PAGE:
I don't like the apple philosophy of insulating the user as much as possible from the inner workings of the OS and machine. I would much rather be able to control, modify, and tweak when necessary. 

 

OSX can be controlled directly from the terminal and actually supports a lot of linux code and commands. There is a very deep level on control, but you need to know how to do it. If i am not mistaken even the kernel like linux can be modified. 

 

Edit: Post 4 is where the discussion about how macs don't do as much as a PC will fall into, but it is too late now and I'm too tired to go into depth right now. Give me a chance to sleep and I promise to give a better, much more in depth answer tomorrow.

 

Counter arguments in bold above.


So, the obvious reasons you provided were only the result of a novice MAC user, or an assumptive PC user. 

 

Unless you are gaming, there really is no use for a PC. 

 

Also, MACs have been very competitive for PCs the past few years, but up and down. The first MAC pro was one of the first quad core computers, and was a full 1000$ less than a competing Dell. Macbooks provide great quality parts, without the bloat and garbage that comes on pc laptops. For a long time Mac books were the best, and are still some of the best although they are less competitive since PC laptops dropped their prices. Mac books also have stellar battery life and do things like start up and shut down extremely fast - key for students. 

post #529 of 637

1) it's no harder to add hard drive and memory to a mac than it is a pc

2) in my experience, the mac versions of the software is generally better.  The exception is malware and virus checking software.  The mac versions of those are terrible

3) the flip side of the price argument is that macs hold their value.  Total cost of ownership after 3 years is lower for the mac, because you have resale value.

4) mac osx gives you MORE not less access to the underpinnings of the operating system.  Darwin/bsd is way more flexible than dos/cmd.
 

Quote:
Originally Posted by JxK View Post




It's late, so I'll give a partial answer now and a better one later. Basically, allow me to state the obvious.

 

1) Upgradability

     I cannot describe how much the lack of this feature annoys me with macs. Let's say I have a three year old computer that I would like to touch up a bit. With a PC I can buy a little extra RAM, maybe add another hard drive while I'm at it, and suddenly it's like I have a brand new machine. Not so with a mac. This relates to point 3 directly -- price.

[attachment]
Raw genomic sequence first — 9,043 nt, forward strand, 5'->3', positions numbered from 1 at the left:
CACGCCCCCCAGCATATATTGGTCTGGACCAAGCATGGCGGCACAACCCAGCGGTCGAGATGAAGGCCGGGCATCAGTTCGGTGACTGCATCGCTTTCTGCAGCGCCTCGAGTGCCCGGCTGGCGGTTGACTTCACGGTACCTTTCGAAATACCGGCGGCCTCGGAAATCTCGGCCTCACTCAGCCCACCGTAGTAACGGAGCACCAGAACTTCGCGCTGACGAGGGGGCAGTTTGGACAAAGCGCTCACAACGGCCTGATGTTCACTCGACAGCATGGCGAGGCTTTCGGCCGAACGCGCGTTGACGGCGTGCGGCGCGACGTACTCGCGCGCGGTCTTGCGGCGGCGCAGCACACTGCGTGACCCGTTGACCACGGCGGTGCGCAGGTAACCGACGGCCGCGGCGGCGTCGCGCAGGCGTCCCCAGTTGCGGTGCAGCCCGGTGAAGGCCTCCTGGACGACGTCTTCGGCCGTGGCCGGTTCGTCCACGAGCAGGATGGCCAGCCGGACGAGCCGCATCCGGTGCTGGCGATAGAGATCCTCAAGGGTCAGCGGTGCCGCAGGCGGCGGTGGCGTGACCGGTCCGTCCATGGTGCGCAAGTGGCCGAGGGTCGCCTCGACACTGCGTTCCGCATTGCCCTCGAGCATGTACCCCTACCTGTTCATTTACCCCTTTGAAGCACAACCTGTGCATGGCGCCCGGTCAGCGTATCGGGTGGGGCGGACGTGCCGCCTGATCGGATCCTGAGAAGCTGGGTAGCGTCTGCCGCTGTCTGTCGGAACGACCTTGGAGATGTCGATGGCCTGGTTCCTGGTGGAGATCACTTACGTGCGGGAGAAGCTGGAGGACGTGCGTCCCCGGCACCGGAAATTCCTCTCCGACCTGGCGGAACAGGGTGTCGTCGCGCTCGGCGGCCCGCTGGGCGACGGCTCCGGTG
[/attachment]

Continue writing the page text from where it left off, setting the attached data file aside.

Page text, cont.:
2) Compatability

     Software and hardware, it simpy is a fact that you'll have an easier time installing things on a PC. Sure, macs have their own versions of most of the common consumer programs, but for the most part they lack features in comparison to everything else that's out there.

 

3) Price

     Per unit performance, macs have a considerable premium attached to the sticker price in relation to PCs. This problem is only exacerbated by the lack of upgradability.

 

4) Operating System

     I don't like the apple philosophy of insulating the user as much as possible from the inner workings of the OS and machine. I would much rather be able to control, modify, and tweak when necessary. 

 

Edit: Post 4 is where the discussion about how macs don't do as much as a PC will fall into, but it is too late now and I'm too tired to go into depth right now. Give me a chance to sleep and I promise to give a better, much more in depth answer tomorrow.

post #530 of 637

Haha pwnd...

 

What you wanna think, and what is actually the case aren't always homogenous JxK

post #531 of 637

I'm trying to think if I've ever heard an intelligent "pc is better than mac" argument, and I can't think of one.  They are always full of very old ideas that may or may not have been true years ago.  People who actually know how to use both systems don't make such strong statements and while they may have preferences, they can layout the advantages of each. 

 

Of course, there are certain situations or uses that a pc will be better for.  But there are also certain situations and uses that macs are clearly better for.

post #532 of 637
Quote:
Originally Posted by grawk View Post

1) it's no harder to add hard drive and memory to a mac than it is a pc

2) in my experience, the mac versions of the software is generally better.  The exception is malware and virus checking software.  The mac versions of those are terrible

3) the flip side of the price argument is that macs hold their value.  Total cost of ownership after 3 years is lower for the mac, because you have resale value.